Councilwoman: We need more crime cameras
BATON ROUGE - At least one EBR Metro Council member says it is time for more cameras in the city-parish after an increase in crime this month.
Councilwoman Tara Wicker says high violence, drug dealing and prostitution in some areas in the city give plenty of reason for more cameras.
"I know in particular the urban parts of my district the cameras are a crime fighting strategy that those community residents really like," she said. "I just know personally that the crime cameras are a huge component of crime fighting in my opinion. I think we definitely need them, and I think we need more."
Baton Rouge started using crime cameras in 2007, and it costs the city $30,000 a year to keep them running. The Baton Rouge Police Department says more than 100 cameras keep a watchful eye over the city.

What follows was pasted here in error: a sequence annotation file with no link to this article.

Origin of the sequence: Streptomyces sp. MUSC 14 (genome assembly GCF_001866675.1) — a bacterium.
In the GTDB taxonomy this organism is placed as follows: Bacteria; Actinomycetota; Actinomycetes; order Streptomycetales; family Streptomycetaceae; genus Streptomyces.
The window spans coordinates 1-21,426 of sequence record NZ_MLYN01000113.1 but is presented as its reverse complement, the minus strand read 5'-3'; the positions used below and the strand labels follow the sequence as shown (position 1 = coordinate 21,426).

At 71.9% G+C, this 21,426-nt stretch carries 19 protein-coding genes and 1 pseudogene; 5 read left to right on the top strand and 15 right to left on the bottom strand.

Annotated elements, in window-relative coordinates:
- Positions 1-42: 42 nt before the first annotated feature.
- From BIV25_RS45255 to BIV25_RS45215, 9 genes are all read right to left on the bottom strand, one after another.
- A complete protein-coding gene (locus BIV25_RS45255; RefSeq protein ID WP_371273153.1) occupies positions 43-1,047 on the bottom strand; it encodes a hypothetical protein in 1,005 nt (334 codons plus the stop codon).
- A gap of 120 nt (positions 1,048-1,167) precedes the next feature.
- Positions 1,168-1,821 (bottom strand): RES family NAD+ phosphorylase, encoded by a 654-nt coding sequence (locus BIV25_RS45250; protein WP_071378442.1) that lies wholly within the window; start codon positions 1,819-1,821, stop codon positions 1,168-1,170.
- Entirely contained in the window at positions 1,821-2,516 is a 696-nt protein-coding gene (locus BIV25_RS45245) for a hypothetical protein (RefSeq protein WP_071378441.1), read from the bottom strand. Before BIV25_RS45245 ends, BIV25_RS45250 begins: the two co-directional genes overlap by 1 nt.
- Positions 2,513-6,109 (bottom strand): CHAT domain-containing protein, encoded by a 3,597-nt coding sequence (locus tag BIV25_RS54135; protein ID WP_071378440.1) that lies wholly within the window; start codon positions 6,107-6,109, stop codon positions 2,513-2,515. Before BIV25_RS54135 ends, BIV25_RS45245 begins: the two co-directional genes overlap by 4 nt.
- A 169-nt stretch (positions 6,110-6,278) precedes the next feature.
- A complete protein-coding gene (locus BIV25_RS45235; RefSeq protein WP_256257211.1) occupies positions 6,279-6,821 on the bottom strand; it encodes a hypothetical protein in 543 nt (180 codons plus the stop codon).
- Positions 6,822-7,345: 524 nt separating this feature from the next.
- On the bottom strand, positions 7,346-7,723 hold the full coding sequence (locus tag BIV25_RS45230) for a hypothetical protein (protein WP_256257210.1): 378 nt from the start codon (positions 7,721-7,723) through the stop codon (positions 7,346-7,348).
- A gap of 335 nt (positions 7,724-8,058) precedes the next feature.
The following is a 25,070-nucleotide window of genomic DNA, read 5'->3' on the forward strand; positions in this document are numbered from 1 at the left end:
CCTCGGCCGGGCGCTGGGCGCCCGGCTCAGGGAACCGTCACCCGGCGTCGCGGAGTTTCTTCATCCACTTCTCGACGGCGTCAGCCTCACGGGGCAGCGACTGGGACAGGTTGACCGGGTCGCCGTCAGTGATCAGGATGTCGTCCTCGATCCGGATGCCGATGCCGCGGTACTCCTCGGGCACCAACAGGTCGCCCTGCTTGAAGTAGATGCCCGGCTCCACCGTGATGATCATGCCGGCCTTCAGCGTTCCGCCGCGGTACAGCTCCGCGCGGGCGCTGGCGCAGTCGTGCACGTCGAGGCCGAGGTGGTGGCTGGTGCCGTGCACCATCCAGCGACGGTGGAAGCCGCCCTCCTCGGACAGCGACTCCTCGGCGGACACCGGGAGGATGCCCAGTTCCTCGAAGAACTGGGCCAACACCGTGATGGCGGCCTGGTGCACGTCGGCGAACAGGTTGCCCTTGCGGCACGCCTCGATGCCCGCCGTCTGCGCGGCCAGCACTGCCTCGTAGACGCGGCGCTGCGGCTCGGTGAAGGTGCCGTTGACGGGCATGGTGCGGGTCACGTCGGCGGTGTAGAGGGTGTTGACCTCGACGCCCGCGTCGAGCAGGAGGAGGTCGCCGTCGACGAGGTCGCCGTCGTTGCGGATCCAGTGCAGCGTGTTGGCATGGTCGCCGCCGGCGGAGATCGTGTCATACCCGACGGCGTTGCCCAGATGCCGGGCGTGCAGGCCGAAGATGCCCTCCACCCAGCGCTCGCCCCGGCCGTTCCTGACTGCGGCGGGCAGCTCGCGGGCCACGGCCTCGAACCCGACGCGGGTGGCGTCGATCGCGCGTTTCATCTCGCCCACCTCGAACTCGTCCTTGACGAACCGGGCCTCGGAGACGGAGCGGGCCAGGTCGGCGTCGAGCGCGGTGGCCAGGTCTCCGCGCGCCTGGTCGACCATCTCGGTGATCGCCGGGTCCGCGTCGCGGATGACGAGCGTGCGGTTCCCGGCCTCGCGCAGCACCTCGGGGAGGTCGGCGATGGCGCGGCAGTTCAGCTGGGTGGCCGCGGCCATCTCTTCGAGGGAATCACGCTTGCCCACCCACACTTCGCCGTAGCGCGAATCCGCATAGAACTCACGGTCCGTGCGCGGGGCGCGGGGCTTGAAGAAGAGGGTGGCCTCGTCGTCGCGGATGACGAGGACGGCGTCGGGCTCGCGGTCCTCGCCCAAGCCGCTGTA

"If a particular crime happens in a certain area, once we get word of it and information we can go back and review the film footage that may have possibly been recorded of a particular crime or situation," said BRPD Cpl. L'Jean McKneely.
District Attorney Hillar Moore says crime cameras rarely identify suspects in crimes, but they are useful to determine what went down after an incident if it's caught on camera. BRPD says it strategically places the cameras and moves them to crime hot-spots.